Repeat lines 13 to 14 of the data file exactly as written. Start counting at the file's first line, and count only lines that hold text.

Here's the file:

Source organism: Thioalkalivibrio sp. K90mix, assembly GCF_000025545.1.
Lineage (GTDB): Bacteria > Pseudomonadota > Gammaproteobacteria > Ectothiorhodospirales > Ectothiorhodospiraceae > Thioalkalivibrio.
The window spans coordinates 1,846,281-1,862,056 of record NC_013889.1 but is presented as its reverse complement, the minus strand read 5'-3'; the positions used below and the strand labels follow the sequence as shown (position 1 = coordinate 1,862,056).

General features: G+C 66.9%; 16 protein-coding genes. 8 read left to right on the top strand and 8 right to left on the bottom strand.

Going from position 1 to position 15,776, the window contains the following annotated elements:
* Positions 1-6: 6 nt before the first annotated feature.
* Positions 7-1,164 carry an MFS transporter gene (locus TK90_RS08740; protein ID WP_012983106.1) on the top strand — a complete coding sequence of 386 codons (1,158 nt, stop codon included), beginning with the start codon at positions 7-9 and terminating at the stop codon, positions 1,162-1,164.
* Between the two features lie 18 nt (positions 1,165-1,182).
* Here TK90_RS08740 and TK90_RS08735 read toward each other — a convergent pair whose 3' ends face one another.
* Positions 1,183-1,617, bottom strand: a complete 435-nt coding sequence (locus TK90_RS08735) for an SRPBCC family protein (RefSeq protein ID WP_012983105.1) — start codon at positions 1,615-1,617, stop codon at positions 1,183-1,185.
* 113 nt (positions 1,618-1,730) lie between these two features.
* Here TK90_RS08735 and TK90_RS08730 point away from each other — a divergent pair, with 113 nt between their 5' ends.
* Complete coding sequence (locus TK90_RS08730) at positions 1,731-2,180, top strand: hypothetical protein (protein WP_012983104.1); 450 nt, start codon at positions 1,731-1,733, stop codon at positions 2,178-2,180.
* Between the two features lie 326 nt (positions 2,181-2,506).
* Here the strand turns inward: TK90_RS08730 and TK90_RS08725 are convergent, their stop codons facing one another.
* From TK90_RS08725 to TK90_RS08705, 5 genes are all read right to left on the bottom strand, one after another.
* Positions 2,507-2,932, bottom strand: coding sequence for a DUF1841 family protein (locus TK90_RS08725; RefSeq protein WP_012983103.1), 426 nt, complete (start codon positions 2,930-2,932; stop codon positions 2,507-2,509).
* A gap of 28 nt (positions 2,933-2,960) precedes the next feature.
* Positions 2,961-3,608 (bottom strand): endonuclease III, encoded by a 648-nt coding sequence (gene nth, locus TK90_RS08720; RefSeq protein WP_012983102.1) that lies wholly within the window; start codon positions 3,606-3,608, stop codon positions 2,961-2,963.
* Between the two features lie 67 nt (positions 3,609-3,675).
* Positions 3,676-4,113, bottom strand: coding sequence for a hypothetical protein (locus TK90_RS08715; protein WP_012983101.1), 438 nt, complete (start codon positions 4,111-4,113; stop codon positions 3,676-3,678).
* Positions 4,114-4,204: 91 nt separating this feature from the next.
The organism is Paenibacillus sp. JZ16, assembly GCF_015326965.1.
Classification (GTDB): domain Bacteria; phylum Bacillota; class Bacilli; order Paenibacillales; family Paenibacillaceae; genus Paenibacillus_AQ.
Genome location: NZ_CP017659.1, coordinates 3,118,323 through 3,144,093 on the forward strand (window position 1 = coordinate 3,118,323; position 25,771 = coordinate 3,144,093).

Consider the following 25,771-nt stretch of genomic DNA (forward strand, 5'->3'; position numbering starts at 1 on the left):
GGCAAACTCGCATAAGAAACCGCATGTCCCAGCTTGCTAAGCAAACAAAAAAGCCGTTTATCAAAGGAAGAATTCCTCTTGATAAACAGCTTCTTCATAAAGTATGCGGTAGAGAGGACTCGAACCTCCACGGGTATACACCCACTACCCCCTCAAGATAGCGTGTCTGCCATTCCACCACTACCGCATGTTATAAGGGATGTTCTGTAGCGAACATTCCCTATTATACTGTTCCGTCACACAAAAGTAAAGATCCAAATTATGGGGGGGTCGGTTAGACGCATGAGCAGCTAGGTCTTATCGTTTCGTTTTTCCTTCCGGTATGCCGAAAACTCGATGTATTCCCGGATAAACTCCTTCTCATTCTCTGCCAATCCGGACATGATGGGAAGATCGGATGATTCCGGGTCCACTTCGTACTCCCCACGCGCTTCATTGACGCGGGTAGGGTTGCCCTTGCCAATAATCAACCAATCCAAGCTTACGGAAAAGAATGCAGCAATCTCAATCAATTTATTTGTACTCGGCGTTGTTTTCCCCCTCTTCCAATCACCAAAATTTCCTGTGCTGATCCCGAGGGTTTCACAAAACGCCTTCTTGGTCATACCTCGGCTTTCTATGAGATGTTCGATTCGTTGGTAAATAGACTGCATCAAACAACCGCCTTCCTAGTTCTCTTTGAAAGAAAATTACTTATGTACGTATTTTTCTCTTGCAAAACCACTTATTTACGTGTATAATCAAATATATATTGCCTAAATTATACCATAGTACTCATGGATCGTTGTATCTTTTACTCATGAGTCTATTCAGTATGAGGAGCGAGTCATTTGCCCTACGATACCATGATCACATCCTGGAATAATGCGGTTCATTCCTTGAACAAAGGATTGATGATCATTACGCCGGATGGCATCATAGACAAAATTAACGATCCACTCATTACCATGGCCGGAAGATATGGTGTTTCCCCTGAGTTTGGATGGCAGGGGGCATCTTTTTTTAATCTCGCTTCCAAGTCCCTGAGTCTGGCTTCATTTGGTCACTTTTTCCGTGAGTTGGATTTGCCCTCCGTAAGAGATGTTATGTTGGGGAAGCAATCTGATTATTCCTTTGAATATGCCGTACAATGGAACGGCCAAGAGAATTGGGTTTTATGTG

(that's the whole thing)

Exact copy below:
* Complete coding sequence (locus TK90_RS08730) at positions 1,731-2,180, top strand: hypothetical protein (protein WP_012983104.1); 450 nt, start codon at positions 1,731-1,733, stop codon at positions 2,178-2,180.
* Between the two features lie 326 nt (positions 2,181-2,506).